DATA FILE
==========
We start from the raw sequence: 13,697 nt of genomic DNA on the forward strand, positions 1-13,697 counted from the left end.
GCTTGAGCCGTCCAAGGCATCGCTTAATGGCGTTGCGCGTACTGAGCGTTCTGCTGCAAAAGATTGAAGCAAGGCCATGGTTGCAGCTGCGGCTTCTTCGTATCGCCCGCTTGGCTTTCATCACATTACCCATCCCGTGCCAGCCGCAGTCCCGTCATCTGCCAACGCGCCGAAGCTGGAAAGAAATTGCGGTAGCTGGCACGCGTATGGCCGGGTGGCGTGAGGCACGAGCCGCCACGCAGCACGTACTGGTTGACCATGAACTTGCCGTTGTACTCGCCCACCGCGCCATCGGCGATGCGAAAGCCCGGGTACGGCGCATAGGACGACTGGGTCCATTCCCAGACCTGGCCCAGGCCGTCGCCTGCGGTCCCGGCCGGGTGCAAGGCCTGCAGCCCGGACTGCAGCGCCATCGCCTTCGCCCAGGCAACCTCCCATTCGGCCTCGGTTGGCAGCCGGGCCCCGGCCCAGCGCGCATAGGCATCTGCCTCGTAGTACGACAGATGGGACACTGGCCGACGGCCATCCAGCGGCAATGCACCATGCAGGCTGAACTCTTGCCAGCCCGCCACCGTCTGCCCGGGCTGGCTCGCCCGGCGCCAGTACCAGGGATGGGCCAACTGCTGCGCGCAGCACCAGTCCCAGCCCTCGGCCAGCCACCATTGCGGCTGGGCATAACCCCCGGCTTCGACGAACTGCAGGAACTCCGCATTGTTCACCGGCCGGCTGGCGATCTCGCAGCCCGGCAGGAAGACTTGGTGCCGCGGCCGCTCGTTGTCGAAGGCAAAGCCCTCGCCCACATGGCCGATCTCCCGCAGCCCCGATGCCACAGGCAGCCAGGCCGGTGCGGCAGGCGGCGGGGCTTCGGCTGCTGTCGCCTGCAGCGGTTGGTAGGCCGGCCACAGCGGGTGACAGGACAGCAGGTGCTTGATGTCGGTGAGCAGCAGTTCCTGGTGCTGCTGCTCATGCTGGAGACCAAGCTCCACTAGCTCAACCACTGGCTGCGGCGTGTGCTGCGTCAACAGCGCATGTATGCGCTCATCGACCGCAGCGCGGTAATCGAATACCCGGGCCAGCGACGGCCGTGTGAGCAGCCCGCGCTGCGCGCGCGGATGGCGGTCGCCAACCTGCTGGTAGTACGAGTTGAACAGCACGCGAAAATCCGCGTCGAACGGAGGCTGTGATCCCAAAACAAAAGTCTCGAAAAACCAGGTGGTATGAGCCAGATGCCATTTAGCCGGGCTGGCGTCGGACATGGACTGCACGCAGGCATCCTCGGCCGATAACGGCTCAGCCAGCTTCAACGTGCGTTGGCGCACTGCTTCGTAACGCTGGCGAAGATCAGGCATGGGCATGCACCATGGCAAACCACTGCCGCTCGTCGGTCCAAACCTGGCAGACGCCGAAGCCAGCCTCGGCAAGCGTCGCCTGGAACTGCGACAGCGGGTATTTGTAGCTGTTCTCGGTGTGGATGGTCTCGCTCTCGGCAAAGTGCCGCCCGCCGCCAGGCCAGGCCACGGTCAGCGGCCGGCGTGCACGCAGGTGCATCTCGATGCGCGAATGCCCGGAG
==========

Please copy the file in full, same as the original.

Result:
We start from the raw sequence: 13,697 nt of genomic DNA on the forward strand, positions 1-13,697 counted from the left end.
GCTTGAGCCGTCCAAGGCATCGCTTAATGGCGTTGCGCGTACTGAGCGTTCTGCTGCAAAAGATTGAAGCAAGGCCATGGTTGCAGCTGCGGCTTCTTCGTATCGCCCGCTTGGCTTTCATCACATTACCCATCCCGTGCCAGCCGCAGTCCCGTCATCTGCCAACGCGCCGAAGCTGGAAAGAAATTGCGGTAGCTGGCACGCGTATGGCCGGGTGGCGTGAGGCACGAGCCGCCACGCAGCACGTACTGGTTGACCATGAACTTGCCGTTGTACTCGCCCACCGCGCCATCGGCGATGCGAAAGCCCGGGTACGGCGCATAGGACGACTGGGTCCATTCCCAGACCTGGCCCAGGCCGTCGCCTGCGGTCCCGGCCGGGTGCAAGGCCTGCAGCCCGGACTGCAGCGCCATCGCCTTCGCCCAGGCAACCTCCCATTCGGCCTCGGTTGGCAGCCGGGCCCCGGCCCAGCGCGCATAGGCATCTGCCTCGTAGTACGACAGATGGGACACTGGCCGACGGCCATCCAGCGGCAATGCACCATGCAGGCTGAACTCTTGCCAGCCCGCCACCGTCTGCCCGGGCTGGCTCGCCCGGCGCCAGTACCAGGGATGGGCCAACTGCTGCGCGCAGCACCAGTCCCAGCCCTCGGCCAGCCACCATTGCGGCTGGGCATAACCCCCGGCTTCGACGAACTGCAGGAACTCCGCATTGTTCACCGGCCGGCTGGCGATCTCGCAGCCCGGCAGGAAGACTTGGTGCCGCGGCCGCTCGTTGTCGAAGGCAAAGCCCTCGCCCACATGGCCGATCTCCCGCAGCCCCGATGCCACAGGCAGCCAGGCCGGTGCGGCAGGCGGCGGGGCTTCGGCTGCTGTCGCCTGCAGCGGTTGGTAGGCCGGCCACAGCGGGTGACAGGACAGCAGGTGCTTGATGTCGGTGAGCAGCAGTTCCTGGTGCTGCTGCTCATGCTGGAGACCAAGCTCCACTAGCTCAACCACTGGCTGCGGCGTGTGCTGCGTCAACAGCGCATGTATGCGCTCATCGACCGCAGCGCGGTAATCGAATACCCGGGCCAGCGACGGCCGTGTGAGCAGCCCGCGCTGCGCGCGCGGATGGCGGTCGCCAACCTGCTGGTAGTACGAGTTGAACAGCACGCGAAAATCCGCGTCGAACGGAGGCTGTGATCCCAAAACAAAAGTCTCGAAAAACCAGGTGGTATGAGCCAGATGCCATTTAGCCGGGCTGGCGTCGGACATGGACTGCACGCAGGCATCCTCGGCCGATAACGGCTCAGCCAGCTTCAACGTGCGTTGGCGCACTGCTTCGTAACGCTGGCGAAGATCAGGCATGGGCATGCACCATGGCAAACCACTGCCGCTCGTCGGTCCAAACCTGGCAGACGCCGAAGCCAGCCTCGGCAAGCGTCGCCTGGAACTGCGACAGCGGGTATTTGTAGCTGTTCTCGGTGTGGATGGTCTCGCTCTCGGCAAAGTGCCGCCCGCCGCCAGGCCAGGCCACGGTCAGCGGCCGGCGTGCACGCAGGTGCATCTCGATGCGCGAATGCCCGGAG